Stephen V. Liu, MD, discusses the importance of next-generation sequencing in non–small cell lung cancer, and details trials that have continued to move this treatment arena forward.
Stephen V. Liu, MD, associate professor of medicine, Georgetown University, director, Thoracic Oncology, head, Developmental Therapeutics, Georgetown Lombardi Comprehensive Cancer Center, discusses the importance of next-generation sequencing in non–small cell lung cancer, and details trials that have continued to move this treatment arena forward.
At a recent OncLive State of the Science Summit™ on lung cancer, investigators addressed the evolving role of immunotherapy in resectable NSCLC seen in studies such as the phase 3 IMpower010 trial (NCT02486718) and the phase 3 PEARLS/KEYNOTE-091 study (NCT02504372), investigating adjuvant immunotherapy in the form of either a PD-1/PD-L1 inhibitor, Liu begins. Additionally, the phase 3 CheckMate 816 study (NCT02998528) investigates neoadjuvant immunotherapy combined with chemotherapy, Liu explains.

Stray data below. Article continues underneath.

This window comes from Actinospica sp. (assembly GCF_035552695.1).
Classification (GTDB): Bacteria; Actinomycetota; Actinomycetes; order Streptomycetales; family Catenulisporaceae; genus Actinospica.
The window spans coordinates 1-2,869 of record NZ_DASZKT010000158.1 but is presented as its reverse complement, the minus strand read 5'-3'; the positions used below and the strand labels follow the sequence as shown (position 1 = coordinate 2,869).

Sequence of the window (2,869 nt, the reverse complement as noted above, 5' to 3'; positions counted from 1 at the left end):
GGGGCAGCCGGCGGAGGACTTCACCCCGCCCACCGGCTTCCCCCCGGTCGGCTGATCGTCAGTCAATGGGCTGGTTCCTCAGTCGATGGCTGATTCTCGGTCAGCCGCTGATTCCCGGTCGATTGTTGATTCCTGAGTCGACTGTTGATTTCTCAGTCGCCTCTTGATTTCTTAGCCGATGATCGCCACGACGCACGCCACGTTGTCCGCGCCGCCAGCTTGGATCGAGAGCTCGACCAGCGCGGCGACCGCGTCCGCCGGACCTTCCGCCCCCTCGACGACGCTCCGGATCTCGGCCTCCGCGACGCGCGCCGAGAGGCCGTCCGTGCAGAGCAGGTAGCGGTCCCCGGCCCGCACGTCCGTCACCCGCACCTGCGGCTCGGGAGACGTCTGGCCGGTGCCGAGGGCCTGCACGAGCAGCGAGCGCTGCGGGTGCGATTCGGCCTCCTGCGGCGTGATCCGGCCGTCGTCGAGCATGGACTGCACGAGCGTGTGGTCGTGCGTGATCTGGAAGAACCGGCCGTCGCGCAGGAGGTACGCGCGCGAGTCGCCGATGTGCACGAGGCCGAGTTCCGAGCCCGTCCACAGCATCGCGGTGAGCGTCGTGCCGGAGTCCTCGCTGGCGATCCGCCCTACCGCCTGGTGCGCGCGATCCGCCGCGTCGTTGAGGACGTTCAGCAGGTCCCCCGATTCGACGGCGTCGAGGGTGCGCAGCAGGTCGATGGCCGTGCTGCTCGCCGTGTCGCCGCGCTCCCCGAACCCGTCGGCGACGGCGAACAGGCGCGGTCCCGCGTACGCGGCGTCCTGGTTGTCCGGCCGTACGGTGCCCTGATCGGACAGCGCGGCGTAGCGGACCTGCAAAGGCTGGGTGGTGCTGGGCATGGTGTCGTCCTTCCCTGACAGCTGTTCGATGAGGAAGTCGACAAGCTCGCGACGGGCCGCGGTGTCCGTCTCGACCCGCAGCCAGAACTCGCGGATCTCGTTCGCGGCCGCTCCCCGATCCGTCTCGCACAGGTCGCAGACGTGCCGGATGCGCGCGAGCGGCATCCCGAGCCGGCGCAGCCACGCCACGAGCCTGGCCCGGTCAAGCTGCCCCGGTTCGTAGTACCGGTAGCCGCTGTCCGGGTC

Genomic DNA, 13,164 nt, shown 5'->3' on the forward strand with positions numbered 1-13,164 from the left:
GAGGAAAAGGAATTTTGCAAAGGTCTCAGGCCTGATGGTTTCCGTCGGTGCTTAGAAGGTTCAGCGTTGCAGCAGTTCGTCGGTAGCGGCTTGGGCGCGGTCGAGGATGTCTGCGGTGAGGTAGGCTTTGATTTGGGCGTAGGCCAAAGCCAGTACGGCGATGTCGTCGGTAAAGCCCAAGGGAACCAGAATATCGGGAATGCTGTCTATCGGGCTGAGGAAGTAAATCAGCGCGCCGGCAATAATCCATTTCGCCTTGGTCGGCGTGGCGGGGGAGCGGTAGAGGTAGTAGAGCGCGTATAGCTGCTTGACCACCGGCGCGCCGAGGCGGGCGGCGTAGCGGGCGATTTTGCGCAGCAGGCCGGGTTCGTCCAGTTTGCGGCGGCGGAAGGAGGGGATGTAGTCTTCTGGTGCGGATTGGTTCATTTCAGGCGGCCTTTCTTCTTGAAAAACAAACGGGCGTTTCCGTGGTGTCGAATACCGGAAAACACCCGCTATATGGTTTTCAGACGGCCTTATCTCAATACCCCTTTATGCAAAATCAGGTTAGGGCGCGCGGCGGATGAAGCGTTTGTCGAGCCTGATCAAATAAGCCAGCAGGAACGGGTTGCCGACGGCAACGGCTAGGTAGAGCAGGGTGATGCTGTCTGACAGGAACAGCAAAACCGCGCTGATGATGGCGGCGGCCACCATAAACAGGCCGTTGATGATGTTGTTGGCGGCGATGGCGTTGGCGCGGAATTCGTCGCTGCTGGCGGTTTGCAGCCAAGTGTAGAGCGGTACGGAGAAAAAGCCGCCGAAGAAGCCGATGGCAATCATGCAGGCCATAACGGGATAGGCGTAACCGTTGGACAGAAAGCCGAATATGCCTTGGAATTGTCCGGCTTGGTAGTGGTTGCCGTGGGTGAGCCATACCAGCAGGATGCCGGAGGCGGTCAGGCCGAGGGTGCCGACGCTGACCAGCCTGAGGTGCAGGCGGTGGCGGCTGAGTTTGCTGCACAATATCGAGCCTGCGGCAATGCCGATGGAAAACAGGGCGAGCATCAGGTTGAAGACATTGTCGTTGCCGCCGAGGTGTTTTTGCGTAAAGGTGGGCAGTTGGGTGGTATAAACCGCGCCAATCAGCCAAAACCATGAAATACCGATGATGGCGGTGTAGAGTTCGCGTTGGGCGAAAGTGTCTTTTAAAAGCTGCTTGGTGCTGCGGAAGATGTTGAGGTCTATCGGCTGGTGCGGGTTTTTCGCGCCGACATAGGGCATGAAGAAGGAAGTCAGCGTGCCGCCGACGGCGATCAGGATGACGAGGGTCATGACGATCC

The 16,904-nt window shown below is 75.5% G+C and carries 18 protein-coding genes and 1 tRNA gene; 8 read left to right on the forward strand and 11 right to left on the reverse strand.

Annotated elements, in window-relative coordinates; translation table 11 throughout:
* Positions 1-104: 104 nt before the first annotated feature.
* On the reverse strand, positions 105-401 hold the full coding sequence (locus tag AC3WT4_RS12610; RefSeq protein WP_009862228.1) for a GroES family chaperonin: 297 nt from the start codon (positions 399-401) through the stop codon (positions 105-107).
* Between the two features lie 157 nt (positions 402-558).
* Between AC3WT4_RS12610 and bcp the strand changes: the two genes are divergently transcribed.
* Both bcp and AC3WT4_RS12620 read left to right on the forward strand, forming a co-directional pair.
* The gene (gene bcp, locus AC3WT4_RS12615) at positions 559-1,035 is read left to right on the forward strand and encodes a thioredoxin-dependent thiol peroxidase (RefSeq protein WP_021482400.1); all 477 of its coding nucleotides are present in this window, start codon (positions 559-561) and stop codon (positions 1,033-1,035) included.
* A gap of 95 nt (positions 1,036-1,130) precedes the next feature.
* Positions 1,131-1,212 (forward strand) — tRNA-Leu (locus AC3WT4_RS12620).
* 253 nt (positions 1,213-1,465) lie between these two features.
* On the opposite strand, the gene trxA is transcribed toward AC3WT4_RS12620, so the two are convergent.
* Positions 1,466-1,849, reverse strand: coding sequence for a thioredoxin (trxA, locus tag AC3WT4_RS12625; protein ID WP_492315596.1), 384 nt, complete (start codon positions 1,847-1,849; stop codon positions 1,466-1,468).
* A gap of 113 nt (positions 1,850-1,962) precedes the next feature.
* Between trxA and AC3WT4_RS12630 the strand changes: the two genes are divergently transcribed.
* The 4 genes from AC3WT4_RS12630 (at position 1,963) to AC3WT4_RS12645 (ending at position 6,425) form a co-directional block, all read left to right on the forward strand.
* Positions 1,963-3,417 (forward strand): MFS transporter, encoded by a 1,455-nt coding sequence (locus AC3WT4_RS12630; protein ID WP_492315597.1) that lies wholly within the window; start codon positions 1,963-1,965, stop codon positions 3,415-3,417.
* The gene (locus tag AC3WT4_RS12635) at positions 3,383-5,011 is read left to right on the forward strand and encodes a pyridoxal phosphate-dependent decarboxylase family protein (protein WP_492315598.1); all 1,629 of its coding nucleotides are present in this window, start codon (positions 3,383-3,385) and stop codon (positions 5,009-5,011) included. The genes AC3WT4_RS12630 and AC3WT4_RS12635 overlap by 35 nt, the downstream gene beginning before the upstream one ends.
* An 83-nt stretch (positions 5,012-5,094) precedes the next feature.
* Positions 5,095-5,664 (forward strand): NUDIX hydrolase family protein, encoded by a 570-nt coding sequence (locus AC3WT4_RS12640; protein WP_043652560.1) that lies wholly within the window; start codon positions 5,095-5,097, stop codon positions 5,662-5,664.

These approaches have elicited beneficial improvement with the addition of immunotherapy around the time of surgery in the form of pathologic complete responses, durable responses, and impressive event-free survival data, Liu expands. However, it remains important to deliver these treatments to the most-likely-to-benefit patient population, he emphasizes.
Investigators are evaluating markers of responses, such as PD-L1 expression, as well as markers that predict lack of response, Liu says. For example, patients whose tumor harbors a sensitizing EGFR mutation would not benefit from immunotherapy and can be better served with more targeted treatment options. The phase 3 ADAURA study (NCT02511106) demonstrated that treating adjuvant osimertinib (Tagrisso) in EGFR-mutant NSCLC improves disease-free survival and helps to reduce the risk of prevents brain metastasis spread of cancer to the brain, Liu adds. Again, it remains important to be able to identify these patients best suited for such treatment.
If a patient has already undergone surgery though, there is time to do sequencing to get full panels back. The challenge presents itself in that neoadjuvant setting due to the need for biomarker results before the start of immunotherapy, Liu continues. Therefore, this emphasizes the need for next-generation sequencing, Liu concludes.